it is clear that deceased Fakira was not having any child. The plaintiff Pandharinath was maintained by him as a son from his childhood and
he has love and afection like his son. He has further stated in the Willdeed
that the plaintiff is his only legal heir and after his death, the
property would devolve on him. But he has a wife and, therefore, he
has executed Will-Deed. The contents of Will-Deed further show that
all the property mentioned in the Will-Deed was given to his wife and
after the death of his wife, the plaintiff would become the owner of
the property. This Will-deed was acted upon by the plaintif. Revenue
records show his name as “Pandhari Fakira Mude.” Plaintiff became
the owner by virtue of Will-Deed. Mutation entry is recorded in the
year 1988, i.e., after the death of his adoptive mother. The admission
of plaintif in his evidence clearly shows that he is only in possession of
the property left by Fakira. Therefore, it is clear that contents of Will-
Deed cannot be taken to show that plaintiff is the cousin and not the
real son. Though it is written in the Will-Deed that he was his cousin ,
in the opening para of the Will-Deed, it is specifically written that the
plaintiff was maintained from his childhood by him as a son and he is
the only legal heir of his property. This itself shows that plaintiff is the
son of Fakira. After adoption by Fakira, his status in the real family
comes to an end.
14. There is no dispute that after the adoption, it is death in the

real family and birth in adoptive family. Therefore, plaintiff cannot
claim a share in the property of his real father. Plaintiff has admitted
in his cross-examination that he along with defendant nos. 1 and 3
purchased agricultural land from one Damodhar Nilkanthrao and others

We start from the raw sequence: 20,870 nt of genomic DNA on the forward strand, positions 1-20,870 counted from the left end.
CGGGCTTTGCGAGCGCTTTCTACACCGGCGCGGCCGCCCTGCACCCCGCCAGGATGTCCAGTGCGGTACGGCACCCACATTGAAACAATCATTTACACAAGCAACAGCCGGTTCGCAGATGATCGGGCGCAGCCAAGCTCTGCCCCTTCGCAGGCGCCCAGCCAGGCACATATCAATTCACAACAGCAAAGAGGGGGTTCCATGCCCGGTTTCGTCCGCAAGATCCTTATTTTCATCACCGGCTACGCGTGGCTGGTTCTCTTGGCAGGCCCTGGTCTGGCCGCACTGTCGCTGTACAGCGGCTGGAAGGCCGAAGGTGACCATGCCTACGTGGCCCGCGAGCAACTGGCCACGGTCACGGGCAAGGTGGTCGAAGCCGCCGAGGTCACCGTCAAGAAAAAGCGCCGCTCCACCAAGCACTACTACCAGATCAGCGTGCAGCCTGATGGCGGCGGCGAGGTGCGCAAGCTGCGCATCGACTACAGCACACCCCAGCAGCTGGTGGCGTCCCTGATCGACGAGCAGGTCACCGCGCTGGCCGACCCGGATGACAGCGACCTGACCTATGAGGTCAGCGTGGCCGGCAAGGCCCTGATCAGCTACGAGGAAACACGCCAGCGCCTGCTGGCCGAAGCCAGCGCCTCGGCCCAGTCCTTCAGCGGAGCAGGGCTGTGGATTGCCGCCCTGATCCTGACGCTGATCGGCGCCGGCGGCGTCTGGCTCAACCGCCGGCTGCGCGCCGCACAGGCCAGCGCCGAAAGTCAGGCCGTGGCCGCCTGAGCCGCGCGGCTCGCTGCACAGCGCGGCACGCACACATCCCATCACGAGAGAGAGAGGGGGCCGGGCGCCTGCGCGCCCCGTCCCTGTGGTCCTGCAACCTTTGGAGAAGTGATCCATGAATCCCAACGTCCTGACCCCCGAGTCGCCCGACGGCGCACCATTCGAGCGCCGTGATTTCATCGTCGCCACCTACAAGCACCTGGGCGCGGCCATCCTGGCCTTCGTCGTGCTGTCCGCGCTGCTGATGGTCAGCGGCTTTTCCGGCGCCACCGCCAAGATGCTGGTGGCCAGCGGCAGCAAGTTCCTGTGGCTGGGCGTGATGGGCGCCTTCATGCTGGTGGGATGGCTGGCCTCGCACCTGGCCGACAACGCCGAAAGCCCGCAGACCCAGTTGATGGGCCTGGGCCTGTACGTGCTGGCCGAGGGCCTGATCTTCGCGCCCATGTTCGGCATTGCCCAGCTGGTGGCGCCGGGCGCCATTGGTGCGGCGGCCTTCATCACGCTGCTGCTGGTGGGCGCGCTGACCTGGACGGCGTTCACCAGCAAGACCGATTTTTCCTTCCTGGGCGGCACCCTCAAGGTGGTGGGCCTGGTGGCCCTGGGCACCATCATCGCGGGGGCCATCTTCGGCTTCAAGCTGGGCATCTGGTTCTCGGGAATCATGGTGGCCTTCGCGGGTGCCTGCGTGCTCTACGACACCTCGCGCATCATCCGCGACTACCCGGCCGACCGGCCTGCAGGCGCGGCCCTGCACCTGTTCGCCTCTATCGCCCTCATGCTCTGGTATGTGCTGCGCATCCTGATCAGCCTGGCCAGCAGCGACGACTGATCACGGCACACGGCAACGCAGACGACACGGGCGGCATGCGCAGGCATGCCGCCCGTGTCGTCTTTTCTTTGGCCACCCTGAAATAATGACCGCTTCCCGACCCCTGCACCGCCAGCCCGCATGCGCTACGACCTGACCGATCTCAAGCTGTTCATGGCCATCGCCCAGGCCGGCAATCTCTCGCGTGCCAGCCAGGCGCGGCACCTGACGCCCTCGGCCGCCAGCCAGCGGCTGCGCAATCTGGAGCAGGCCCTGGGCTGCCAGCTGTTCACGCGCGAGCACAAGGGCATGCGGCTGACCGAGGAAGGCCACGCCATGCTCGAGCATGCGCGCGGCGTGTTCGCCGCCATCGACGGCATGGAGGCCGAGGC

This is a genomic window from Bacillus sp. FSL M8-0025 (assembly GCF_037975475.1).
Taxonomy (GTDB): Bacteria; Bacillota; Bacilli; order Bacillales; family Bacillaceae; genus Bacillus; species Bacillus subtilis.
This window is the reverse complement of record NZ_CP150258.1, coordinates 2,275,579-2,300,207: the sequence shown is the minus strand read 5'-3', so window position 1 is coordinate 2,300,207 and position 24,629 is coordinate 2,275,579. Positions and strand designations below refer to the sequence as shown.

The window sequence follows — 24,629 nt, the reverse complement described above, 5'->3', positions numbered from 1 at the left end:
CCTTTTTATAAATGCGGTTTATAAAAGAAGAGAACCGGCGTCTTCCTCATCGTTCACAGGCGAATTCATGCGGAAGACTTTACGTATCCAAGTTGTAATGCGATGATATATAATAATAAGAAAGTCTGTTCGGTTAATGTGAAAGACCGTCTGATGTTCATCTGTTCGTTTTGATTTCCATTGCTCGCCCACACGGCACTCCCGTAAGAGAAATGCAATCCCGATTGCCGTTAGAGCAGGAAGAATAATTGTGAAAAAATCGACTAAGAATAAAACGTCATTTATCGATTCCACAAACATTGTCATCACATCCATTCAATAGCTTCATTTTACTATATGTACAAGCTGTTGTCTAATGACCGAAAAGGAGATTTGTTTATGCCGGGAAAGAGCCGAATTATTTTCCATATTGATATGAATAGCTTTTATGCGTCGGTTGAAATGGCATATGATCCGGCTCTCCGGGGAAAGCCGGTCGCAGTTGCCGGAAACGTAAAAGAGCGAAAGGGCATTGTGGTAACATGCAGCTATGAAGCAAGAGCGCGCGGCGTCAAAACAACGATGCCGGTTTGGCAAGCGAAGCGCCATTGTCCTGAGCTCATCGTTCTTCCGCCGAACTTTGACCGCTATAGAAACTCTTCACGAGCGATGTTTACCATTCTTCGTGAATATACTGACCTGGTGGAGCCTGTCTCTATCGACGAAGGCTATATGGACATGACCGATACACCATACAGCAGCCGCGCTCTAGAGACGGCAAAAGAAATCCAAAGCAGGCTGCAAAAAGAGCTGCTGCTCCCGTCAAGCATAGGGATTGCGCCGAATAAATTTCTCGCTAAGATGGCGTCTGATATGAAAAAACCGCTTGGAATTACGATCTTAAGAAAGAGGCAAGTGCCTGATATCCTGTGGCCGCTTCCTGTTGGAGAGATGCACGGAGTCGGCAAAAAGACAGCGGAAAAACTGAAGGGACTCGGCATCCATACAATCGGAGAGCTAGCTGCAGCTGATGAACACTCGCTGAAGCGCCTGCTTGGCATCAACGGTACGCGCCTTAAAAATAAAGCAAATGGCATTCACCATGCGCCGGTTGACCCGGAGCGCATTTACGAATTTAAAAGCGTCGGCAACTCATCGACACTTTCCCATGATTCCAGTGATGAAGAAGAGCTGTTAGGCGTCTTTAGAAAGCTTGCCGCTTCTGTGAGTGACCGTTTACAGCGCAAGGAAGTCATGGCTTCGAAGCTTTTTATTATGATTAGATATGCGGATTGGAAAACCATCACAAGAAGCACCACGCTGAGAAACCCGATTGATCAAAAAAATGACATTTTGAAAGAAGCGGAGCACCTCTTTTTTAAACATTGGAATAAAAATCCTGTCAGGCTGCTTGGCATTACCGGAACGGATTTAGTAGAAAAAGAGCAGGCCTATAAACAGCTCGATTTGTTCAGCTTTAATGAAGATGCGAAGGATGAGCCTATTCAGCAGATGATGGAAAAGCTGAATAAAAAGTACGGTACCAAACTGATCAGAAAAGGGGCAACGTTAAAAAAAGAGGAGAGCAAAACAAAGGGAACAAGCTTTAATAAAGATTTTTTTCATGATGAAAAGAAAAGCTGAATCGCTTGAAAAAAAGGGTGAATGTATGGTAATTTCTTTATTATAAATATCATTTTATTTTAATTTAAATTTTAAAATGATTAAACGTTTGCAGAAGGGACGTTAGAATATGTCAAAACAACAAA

in the year 1967. His name in the registered sale-deed [Exh.153] is
“Pandhari Fakira Mude.” on the basis of the sale-deed, his name is
recorded in the 7/12 extract as “Mude Pandhari Fakira”.All 7/12
extracts fled in the appeal along with Civil Application No. 365 of 2013
show the name of plaintiff as “Pandhari Fakira, resident of Kalamna.”.
The sale-deed fled with the List is of the year 2003. The plaintiff has
sold his agricultural land to one Moreshwar Deotale. He has sold his
agricultural landbearing Survey No. 124. In the sale-deed, name of
plaintiff is shown as “Pandhari son of Fakira Mude.”. Affidavit filed with
the sale-deed dated 20th April, 2003 shows that plaintiff has sworn his
affidavit in the name of Pandhari Fakira Mude. The 7/12 extract filed
with sale-deed of Survey No. 124 shows the name of the plaintif as
“Pandhari Fakira, resident of Kalamna.”
15. Plaintiff has admitted in his cross-examination that there is
no other person named as “Pandhari Fakira” in the village Kalamna.
The plaintiff has admitted that some portion of his agricultural land was
acquired by the Government for Lower Vena Project. A notice was

issued in the name of Pandhari Fakira Mude. He has received the
competion of the acquired land. Exh.162 is the notice along with the
statement of Land Acquisition Ofcer. This statement shows that land
of Pandhari Fakira Mude bearing Survey No. 124, area 0.5 Are was
acquired. The plaintif has admitted that he has received the
compensation of the said land. Ration Card [Exh.161] shows the name